Indian Prime Minister Narendra Modi has reacted with defiance to widespread protests against a new citizenship law.
The law offers citizenship to non-Muslims from three nearby countries.
The government says it will protect people from persecution, but critics say it is part of a "Hindu nationalist" agenda to marginalise India's Muslims.
Mr Modi said the law "will have no effect on citizens of India including Hindus, Muslims, Sikh, Jain, Christian and Buddhists".
The prime minister also told his supporters at a rally on Tuesday that the opposition was "spreading lies and rumours", "instigating violence" and "used its full force to create an atmosphere of illusion and falsehood".
Home Minister Amit Shah echoed the sentiment to media saying "both my government and I are firm like a rock that we will not budge or go back on the citizenship protests".
Who is protesting and why?
There have been demonstrations in cities across India, reports the BBC.
Opponents say the law is exclusionary and violates the secular principles enshrined in the constitution. They say faith should not be made a condition of citizenship.
Others though - particularly in border states - fear being "overrun" by new arrivals from Afghanistan, Bangladesh and Pakistan.
Many of the student demonstrations focus less on the law itself but more on the alleged police brutality against protesters.
The capital Delhi has seen mass protest over the past days after a student protest on Sunday turned violent and left dozens injured.
How violent are the protests?
On Tuesday, images from the city's Seelampur area, which has a strong Muslim population, showed stone-throwing crowds confronting police officers. Police retaliated with tear gas and batons.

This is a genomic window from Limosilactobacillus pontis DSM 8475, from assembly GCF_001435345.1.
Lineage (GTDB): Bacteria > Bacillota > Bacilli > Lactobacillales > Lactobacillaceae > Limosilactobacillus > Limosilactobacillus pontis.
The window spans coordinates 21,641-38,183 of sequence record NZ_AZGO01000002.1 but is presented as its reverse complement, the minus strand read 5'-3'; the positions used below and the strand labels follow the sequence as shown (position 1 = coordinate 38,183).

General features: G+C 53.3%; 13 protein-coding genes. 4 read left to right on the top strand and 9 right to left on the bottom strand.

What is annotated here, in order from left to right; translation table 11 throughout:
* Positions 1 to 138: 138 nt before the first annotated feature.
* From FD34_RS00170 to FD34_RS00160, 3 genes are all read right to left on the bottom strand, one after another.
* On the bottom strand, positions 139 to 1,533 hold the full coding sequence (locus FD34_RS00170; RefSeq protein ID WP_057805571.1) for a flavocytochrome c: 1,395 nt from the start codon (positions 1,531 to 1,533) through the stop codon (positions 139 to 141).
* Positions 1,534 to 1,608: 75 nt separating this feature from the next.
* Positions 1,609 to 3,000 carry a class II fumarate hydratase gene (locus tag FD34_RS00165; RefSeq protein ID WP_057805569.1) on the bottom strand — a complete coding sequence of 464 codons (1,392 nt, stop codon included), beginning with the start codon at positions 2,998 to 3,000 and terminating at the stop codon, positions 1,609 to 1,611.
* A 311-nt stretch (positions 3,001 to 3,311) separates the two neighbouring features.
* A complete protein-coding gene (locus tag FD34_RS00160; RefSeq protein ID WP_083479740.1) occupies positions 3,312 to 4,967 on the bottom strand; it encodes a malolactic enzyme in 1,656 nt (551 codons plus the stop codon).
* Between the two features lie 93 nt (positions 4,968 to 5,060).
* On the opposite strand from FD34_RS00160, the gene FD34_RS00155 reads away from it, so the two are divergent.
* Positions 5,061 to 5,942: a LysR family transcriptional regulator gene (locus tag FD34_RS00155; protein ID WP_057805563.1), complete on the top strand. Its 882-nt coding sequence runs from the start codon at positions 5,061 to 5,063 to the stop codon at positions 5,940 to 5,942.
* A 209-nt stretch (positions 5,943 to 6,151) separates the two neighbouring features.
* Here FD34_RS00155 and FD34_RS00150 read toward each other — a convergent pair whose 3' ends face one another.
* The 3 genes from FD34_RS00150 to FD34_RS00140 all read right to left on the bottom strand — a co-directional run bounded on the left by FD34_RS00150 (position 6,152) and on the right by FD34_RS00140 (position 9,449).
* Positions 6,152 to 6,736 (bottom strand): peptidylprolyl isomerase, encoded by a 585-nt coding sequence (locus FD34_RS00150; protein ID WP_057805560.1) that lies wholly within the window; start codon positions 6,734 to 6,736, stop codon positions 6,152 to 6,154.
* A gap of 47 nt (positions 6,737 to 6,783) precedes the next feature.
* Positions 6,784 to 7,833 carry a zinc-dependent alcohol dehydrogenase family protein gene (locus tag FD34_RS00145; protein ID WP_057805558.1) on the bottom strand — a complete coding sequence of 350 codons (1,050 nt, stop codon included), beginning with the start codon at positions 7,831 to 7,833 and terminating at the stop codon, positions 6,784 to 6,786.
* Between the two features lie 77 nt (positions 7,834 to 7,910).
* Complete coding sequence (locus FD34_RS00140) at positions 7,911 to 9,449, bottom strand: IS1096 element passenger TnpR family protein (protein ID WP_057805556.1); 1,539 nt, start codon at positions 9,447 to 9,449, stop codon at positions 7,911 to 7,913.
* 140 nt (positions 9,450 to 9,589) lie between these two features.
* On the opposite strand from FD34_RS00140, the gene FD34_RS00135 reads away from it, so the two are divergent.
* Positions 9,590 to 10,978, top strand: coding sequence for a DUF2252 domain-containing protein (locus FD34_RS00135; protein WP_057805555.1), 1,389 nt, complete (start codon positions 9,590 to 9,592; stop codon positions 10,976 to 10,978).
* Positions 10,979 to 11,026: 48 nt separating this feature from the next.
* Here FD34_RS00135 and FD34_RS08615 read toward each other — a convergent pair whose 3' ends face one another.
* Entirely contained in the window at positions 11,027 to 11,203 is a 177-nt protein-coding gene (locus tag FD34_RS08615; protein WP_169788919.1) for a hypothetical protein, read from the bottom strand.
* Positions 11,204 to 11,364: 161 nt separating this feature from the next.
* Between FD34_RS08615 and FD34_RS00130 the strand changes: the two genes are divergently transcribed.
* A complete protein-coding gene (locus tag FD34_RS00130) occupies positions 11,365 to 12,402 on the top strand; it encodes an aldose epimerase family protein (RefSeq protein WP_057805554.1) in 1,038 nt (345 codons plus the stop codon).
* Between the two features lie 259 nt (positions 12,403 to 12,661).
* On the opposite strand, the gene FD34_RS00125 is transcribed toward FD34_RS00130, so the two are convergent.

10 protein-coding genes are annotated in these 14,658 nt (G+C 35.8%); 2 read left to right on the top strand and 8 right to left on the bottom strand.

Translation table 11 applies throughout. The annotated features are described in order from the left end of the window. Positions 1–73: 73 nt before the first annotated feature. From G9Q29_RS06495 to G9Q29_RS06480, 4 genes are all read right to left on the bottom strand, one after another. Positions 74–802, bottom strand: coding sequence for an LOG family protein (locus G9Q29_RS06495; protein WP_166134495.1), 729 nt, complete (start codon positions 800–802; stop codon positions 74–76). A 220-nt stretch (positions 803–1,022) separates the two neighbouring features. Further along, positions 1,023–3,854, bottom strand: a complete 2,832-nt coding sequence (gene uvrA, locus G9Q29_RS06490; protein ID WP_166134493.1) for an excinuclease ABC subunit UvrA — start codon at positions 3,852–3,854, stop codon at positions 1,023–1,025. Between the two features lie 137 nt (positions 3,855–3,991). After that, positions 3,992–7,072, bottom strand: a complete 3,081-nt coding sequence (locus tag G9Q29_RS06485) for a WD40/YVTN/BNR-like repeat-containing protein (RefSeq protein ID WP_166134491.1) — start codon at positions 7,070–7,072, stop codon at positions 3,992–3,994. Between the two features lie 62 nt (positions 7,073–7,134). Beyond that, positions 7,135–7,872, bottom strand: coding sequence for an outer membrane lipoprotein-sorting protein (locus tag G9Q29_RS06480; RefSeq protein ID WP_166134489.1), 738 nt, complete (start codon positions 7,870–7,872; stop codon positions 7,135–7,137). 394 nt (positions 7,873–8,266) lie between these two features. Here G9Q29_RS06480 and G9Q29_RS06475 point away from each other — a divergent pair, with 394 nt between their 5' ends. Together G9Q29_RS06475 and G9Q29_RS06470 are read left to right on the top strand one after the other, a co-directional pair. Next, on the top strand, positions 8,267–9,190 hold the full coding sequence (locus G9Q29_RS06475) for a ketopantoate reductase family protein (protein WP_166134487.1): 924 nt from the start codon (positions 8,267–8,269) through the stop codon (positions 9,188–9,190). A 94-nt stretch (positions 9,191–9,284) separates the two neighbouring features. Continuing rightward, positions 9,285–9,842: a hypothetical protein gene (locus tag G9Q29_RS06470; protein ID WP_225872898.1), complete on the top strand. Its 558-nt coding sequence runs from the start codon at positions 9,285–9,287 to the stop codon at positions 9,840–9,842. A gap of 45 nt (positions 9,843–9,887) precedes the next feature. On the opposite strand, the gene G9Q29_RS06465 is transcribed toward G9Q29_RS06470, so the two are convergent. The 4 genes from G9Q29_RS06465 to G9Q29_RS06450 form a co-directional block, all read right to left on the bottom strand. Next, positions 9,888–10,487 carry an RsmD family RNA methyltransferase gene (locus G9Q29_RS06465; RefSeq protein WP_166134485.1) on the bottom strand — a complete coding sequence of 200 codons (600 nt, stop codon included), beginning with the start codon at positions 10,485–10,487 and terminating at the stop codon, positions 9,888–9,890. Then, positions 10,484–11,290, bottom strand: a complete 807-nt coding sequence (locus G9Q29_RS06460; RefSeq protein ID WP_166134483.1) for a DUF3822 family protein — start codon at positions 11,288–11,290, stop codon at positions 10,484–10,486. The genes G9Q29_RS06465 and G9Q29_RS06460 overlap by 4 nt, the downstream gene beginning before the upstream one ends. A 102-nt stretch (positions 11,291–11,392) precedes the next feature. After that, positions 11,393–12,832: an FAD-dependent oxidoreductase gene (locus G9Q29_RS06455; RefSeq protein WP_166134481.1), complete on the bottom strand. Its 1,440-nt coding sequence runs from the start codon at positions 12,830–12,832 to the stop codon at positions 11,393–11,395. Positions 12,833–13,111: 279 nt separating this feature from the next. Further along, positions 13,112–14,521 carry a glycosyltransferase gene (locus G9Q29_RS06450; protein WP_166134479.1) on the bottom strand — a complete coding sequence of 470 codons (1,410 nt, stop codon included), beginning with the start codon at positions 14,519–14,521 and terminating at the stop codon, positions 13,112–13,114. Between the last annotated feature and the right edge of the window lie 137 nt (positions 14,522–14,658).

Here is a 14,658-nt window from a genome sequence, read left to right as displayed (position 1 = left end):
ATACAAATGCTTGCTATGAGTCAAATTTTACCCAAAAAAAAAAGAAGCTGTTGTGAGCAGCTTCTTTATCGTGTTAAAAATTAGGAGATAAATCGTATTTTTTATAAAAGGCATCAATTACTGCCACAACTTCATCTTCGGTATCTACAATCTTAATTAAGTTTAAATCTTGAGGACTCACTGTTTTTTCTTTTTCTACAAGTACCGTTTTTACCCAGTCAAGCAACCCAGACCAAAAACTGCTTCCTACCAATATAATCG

Meanwhile, the Supreme Court refused to hear a petition against the police action inside Delhi's Jamia Millia Islamia University, where on Sunday they allegedly attacked students inside campus premises.
A man injured during the protests on that day told the BBC he saw police shoot at him with a pistol or revolver.
Authorities deny police used live ammunition and have suggested the wounds might be from shrapnel from tear gas canisters.
Earlier this week, Mr Modi had attempted to calm tensions in a series of tweets saying "this is the time to maintain peace, unity and brotherhood".
What is the law about?
The Act offers amnesty to non-Muslim illegal immigrants from three neighbouring Pakistan, Bangladesh and Afghanistan.
It amends India's 64-year-old citizenship law, which currently prohibits illegal migrants from becoming Indian citizens.
It also expedites the path to Indian citizenship for members of six religious minority communities - Hindu, Sikh, Buddhist, Jain, Parsi and Christian - if they can prove that they are from Pakistan, Afghanistan or Bangladesh. They will now only have to live or work in India for six years - instead of 11 years - before becoming eligible to apply for citizenship.
The government, led by the Hindu nationalist Bharatiya Janata Party (BJP), says this will give sanctuary to people fleeing religious persecution.
Critics though say its actual agenda is to marginalise India's 200-million strong Muslim minority.